The Philosophy Of Confucianism: Philosophy And Religion

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Confucianism; Philosophy and Religion Confucianism, also known as Ruism, is described as a tradition, a philosophy, a religion, a humanistic or rationalistic religion, a way of governing, or simply a way of life. It was founded by Kung Futzhu or “Great Master Kung” Zhou Dynasty then was made the political ideology of the government during the Han Dynasty. Confucianism is viewed with particular emphasis on the importance of the family and social harmony, rather than on worldly source of spiritual values as such that the core of Confucianism is humanistic. However, from the beginning there was a strong view that Confucianism was mainly a pragmatic, social and ethical philosophy that promoted social harmony and good morals and ethics. This more philosophical and social approach was critiqued by other religions.
This is an important point as it illustrates the essential difference between a moral philosophy, which places emphasis on social and humanistic goals, and a traditional religion that is in the first instance transcendent and which views moral and humanistic goals as secondary to the transcendental aspect. Traditionally, cultures and countries in the East Asian cultural sphere are strongly influenced by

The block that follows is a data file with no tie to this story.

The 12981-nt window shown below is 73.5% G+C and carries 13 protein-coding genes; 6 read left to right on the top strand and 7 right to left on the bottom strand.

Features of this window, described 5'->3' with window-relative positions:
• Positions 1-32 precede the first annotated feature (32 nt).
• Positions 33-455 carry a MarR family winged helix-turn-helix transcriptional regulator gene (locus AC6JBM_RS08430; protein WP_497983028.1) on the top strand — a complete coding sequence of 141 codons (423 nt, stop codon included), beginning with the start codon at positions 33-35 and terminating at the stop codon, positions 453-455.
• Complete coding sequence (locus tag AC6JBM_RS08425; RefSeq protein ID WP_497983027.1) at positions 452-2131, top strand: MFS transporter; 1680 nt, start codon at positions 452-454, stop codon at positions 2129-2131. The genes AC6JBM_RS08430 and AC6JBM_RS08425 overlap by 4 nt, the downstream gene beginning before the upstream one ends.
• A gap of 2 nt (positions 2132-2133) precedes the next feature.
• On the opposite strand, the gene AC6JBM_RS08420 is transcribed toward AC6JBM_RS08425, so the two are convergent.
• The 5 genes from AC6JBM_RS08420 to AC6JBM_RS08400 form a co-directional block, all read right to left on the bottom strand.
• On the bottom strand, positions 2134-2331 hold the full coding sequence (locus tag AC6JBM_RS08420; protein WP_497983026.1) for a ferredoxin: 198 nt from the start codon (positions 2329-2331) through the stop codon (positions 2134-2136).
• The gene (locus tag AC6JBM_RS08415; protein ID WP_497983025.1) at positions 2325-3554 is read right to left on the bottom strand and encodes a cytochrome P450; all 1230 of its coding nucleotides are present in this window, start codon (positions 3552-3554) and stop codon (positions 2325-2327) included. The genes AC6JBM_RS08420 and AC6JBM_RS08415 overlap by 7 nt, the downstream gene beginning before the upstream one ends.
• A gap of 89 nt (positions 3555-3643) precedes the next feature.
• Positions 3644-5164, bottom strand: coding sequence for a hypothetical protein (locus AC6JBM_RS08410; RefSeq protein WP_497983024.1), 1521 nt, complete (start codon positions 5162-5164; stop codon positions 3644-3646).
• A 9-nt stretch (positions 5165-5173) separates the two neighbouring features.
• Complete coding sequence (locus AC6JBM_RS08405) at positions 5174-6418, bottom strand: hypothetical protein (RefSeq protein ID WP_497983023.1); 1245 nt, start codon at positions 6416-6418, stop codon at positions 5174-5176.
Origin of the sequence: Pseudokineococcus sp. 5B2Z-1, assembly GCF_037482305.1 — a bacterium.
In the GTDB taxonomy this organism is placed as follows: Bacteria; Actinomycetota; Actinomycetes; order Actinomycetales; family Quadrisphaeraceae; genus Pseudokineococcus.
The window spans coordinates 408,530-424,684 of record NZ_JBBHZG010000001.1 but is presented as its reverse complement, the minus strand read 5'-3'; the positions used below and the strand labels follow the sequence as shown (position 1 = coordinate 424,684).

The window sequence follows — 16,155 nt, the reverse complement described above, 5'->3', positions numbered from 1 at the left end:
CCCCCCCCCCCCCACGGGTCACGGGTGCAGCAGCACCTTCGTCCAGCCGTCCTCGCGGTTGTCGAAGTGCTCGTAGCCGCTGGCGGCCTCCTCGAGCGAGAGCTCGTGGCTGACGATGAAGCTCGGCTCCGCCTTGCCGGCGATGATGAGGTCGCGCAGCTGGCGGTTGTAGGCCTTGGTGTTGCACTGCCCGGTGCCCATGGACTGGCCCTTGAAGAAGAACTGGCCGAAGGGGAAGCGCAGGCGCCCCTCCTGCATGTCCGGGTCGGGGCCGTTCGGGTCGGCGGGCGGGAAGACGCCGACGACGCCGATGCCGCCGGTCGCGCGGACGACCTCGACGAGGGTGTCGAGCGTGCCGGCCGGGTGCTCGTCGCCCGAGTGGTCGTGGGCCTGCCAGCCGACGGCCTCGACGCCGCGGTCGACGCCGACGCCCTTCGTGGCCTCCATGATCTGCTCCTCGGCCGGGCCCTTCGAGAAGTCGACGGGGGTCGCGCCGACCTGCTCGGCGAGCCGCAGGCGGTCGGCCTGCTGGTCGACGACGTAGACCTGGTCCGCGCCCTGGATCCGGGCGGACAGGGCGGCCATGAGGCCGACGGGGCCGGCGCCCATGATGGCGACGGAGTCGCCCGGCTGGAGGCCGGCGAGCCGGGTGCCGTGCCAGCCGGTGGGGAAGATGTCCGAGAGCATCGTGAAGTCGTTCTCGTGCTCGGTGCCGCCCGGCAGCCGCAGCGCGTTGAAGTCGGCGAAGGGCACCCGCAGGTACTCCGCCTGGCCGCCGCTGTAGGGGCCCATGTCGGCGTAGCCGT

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He also proposed no new gods, nor did he practice new ways of achieving salvation form daily life. The Analects only marginally concerns either the sacred or the afterlife. Regardless of that, even humanism, although substantively not a religion, can function as a religion. If a primary reason for people to be religious is to find a way to peacefully accept death, then Confucianism could be a functional alternative to religion by encouraging scholars to transcend death through public service or by preserving the Confucian legacy. In such ways, people may live on through their contributions to
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